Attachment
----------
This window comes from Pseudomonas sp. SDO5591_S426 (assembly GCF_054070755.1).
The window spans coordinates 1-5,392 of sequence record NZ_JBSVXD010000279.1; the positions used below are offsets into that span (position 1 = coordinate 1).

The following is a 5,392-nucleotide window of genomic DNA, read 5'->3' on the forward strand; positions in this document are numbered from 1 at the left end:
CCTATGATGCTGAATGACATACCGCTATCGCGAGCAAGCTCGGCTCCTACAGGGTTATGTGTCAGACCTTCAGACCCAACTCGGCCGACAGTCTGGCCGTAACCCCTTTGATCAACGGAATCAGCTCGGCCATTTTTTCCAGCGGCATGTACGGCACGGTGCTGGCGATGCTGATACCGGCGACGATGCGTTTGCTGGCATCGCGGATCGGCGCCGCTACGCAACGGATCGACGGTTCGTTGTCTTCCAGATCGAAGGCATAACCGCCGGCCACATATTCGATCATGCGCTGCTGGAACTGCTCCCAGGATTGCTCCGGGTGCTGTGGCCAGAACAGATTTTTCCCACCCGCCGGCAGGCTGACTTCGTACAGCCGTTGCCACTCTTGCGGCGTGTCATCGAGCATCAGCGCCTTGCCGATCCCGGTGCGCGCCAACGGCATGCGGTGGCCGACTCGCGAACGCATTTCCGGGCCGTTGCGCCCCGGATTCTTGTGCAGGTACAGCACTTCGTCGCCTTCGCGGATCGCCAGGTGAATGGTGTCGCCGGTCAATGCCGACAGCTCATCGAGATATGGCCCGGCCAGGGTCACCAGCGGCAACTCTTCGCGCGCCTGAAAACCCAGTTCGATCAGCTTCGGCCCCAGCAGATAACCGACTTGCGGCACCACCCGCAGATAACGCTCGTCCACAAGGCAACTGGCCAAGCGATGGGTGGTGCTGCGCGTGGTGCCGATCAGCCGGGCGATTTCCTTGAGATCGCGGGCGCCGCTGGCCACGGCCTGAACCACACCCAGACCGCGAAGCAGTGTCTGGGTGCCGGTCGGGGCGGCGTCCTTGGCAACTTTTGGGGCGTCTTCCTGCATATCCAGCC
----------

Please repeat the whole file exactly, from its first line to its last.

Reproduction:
This window comes from Pseudomonas sp. SDO5591_S426 (assembly GCF_054070755.1).
The window spans coordinates 1-5,392 of sequence record NZ_JBSVXD010000279.1; the positions used below are offsets into that span (position 1 = coordinate 1).

The following is a 5,392-nucleotide window of genomic DNA, read 5'->3' on the forward strand; positions in this document are numbered from 1 at the left end:
CCTATGATGCTGAATGACATACCGCTATCGCGAGCAAGCTCGGCTCCTACAGGGTTATGTGTCAGACCTTCAGACCCAACTCGGCCGACAGTCTGGCCGTAACCCCTTTGATCAACGGAATCAGCTCGGCCATTTTTTCCAGCGGCATGTACGGCACGGTGCTGGCGATGCTGATACCGGCGACGATGCGTTTGCTGGCATCGCGGATCGGCGCCGCTACGCAACGGATCGACGGTTCGTTGTCTTCCAGATCGAAGGCATAACCGCCGGCCACATATTCGATCATGCGCTGCTGGAACTGCTCCCAGGATTGCTCCGGGTGCTGTGGCCAGAACAGATTTTTCCCACCCGCCGGCAGGCTGACTTCGTACAGCCGTTGCCACTCTTGCGGCGTGTCATCGAGCATCAGCGCCTTGCCGATCCCGGTGCGCGCCAACGGCATGCGGTGGCCGACTCGCGAACGCATTTCCGGGCCGTTGCGCCCCGGATTCTTGTGCAGGTACAGCACTTCGTCGCCTTCGCGGATCGCCAGGTGAATGGTGTCGCCGGTCAATGCCGACAGCTCATCGAGATATGGCCCGGCCAGGGTCACCAGCGGCAACTCTTCGCGCGCCTGAAAACCCAGTTCGATCAGCTTCGGCCCCAGCAGATAACCGACTTGCGGCACCACCCGCAGATAACGCTCGTCCACAAGGCAACTGGCCAAGCGATGGGTGGTGCTGCGCGTGGTGCCGATCAGCCGGGCGATTTCCTTGAGATCGCGGGCGCCGCTGGCCACGGCCTGAACCACACCCAGACCGCGAAGCAGTGTCTGGGTGCCGGTCGGGGCGGCGTCCTTGGCAACTTTTGGGGCGTCTTCCTGCATATCCAGCC